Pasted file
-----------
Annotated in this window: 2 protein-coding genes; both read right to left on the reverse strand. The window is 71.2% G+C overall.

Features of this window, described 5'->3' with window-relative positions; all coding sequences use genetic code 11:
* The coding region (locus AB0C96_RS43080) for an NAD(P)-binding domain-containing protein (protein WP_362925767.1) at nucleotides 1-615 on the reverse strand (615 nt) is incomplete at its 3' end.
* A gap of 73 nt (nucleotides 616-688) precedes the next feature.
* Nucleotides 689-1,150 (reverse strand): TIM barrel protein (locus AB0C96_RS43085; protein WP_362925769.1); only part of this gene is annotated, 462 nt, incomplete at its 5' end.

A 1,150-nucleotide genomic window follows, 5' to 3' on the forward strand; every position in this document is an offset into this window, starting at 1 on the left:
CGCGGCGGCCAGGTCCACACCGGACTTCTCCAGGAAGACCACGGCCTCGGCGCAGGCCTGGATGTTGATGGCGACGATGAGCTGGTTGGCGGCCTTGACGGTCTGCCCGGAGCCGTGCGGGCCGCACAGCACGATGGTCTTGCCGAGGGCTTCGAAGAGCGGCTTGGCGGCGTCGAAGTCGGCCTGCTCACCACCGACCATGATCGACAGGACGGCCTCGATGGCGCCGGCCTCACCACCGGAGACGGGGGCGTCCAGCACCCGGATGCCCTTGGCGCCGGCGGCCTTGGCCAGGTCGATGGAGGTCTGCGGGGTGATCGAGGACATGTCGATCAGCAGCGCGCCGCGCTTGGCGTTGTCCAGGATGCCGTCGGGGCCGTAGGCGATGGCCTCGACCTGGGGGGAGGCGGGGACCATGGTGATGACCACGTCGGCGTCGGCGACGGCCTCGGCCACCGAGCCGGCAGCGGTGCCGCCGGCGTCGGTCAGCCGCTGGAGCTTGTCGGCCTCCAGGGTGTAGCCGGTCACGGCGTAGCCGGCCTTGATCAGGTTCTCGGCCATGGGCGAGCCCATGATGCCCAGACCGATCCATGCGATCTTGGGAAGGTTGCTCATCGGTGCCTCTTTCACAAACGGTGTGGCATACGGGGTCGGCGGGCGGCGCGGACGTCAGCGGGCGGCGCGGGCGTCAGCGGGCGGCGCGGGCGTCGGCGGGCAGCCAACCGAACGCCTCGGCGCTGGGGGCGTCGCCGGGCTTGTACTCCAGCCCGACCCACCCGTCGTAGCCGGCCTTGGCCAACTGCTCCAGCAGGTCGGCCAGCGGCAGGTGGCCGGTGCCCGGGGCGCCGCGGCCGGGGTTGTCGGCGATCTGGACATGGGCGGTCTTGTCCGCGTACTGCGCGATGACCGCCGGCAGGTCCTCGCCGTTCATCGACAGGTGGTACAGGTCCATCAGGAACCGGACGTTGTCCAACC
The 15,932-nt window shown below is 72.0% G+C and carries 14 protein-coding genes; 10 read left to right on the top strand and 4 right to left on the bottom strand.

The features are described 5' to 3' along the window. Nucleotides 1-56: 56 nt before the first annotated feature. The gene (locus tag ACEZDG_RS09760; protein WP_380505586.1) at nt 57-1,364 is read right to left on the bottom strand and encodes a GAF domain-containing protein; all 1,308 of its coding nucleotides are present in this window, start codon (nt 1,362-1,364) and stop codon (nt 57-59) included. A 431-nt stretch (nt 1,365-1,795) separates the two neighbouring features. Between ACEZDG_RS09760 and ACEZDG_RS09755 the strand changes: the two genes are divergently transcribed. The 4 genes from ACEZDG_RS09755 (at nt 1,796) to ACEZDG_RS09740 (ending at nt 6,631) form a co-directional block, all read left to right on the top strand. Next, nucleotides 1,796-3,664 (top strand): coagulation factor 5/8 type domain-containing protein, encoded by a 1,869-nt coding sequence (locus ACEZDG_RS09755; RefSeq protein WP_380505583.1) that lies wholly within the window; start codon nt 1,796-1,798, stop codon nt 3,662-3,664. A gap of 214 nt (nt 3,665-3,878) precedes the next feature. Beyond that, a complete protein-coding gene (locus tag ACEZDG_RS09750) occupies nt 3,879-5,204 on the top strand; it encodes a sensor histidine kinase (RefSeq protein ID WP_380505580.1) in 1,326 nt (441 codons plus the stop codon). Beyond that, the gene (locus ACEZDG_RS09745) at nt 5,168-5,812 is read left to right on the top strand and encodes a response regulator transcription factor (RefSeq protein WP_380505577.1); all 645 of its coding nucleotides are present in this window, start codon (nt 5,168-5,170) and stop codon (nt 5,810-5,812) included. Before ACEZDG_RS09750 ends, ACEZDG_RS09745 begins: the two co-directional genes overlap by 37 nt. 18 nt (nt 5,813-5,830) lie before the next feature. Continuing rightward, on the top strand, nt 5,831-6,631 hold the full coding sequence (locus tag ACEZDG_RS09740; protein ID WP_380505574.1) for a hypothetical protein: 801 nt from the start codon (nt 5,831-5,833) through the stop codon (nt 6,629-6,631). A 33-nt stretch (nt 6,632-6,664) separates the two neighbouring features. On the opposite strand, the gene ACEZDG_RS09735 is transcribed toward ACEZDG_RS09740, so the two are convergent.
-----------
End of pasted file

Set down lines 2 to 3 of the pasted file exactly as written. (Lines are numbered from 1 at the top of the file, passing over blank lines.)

Features of this window, described 5'->3' with window-relative positions; all coding sequences use genetic code 11:
* The coding region (locus AB0C96_RS43080) for an NAD(P)-binding domain-containing protein (protein WP_362925767.1) at nucleotides 1-615 on the reverse strand (615 nt) is incomplete at its 3' end.